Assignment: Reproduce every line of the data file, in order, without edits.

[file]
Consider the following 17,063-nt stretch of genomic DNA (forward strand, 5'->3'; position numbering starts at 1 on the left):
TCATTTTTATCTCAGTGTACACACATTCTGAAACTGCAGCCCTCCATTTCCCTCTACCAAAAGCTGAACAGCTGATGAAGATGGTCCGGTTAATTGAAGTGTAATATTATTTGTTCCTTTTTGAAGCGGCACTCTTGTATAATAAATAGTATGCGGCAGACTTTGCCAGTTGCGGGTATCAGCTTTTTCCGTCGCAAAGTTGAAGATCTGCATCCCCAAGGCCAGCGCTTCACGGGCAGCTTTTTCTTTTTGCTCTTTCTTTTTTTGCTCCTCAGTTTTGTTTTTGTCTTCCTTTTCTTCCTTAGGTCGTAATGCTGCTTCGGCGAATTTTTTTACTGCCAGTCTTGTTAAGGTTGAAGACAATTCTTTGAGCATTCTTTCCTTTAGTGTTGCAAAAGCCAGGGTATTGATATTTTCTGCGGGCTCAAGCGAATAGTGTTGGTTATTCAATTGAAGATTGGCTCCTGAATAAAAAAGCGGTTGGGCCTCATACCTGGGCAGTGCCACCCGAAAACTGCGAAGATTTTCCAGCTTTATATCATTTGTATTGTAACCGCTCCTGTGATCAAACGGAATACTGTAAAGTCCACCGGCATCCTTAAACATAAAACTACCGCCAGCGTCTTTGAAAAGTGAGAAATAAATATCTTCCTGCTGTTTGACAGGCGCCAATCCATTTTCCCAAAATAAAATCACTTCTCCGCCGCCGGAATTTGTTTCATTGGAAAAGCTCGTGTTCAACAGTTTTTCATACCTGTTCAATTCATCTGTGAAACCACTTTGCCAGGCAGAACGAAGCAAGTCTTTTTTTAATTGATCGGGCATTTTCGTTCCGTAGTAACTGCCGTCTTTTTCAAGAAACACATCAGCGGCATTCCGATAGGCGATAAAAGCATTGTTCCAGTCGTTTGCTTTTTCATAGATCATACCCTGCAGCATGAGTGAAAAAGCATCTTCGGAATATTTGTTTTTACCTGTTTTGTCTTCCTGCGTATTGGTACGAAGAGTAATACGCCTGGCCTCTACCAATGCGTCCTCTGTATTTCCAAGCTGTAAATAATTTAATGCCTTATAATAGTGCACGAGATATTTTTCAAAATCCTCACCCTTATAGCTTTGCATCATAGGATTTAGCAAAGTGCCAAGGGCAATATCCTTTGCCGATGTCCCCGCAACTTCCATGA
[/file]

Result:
Consider the following 17,063-nt stretch of genomic DNA (forward strand, 5'->3'; position numbering starts at 1 on the left):
TCATTTTTATCTCAGTGTACACACATTCTGAAACTGCAGCCCTCCATTTCCCTCTACCAAAAGCTGAACAGCTGATGAAGATGGTCCGGTTAATTGAAGTGTAATATTATTTGTTCCTTTTTGAAGCGGCACTCTTGTATAATAAATAGTATGCGGCAGACTTTGCCAGTTGCGGGTATCAGCTTTTTCCGTCGCAAAGTTGAAGATCTGCATCCCCAAGGCCAGCGCTTCACGGGCAGCTTTTTCTTTTTGCTCTTTCTTTTTTTGCTCCTCAGTTTTGTTTTTGTCTTCCTTTTCTTCCTTAGGTCGTAATGCTGCTTCGGCGAATTTTTTTACTGCCAGTCTTGTTAAGGTTGAAGACAATTCTTTGAGCATTCTTTCCTTTAGTGTTGCAAAAGCCAGGGTATTGATATTTTCTGCGGGCTCAAGCGAATAGTGTTGGTTATTCAATTGAAGATTGGCTCCTGAATAAAAAAGCGGTTGGGCCTCATACCTGGGCAGTGCCACCCGAAAACTGCGAAGATTTTCCAGCTTTATATCATTTGTATTGTAACCGCTCCTGTGATCAAACGGAATACTGTAAAGTCCACCGGCATCCTTAAACATAAAACTACCGCCAGCGTCTTTGAAAAGTGAGAAATAAATATCTTCCTGCTGTTTGACAGGCGCCAATCCATTTTCCCAAAATAAAATCACTTCTCCGCCGCCGGAATTTGTTTCATTGGAAAAGCTCGTGTTCAACAGTTTTTCATACCTGTTCAATTCATCTGTGAAACCACTTTGCCAGGCAGAACGAAGCAAGTCTTTTTTTAATTGATCGGGCATTTTCGTTCCGTAGTAACTGCCGTCTTTTTCAAGAAACACATCAGCGGCATTCCGATAGGCGATAAAAGCATTGTTCCAGTCGTTTGCTTTTTCATAGATCATACCCTGCAGCATGAGTGAAAAAGCATCTTCGGAATATTTGTTTTTACCTGTTTTGTCTTCCTGCGTATTGGTACGAAGAGTAATACGCCTGGCCTCTACCAATGCGTCCTCTGTATTTCCAAGCTGTAAATAATTTAATGCCTTATAATAGTGCACGAGATATTTTTCAAAATCCTCACCCTTATAGCTTTGCATCATAGGATTTAGCAAAGTGCCAAGGGCAATATCCTTTGCCGATGTCCCCGCAACTTCCATGA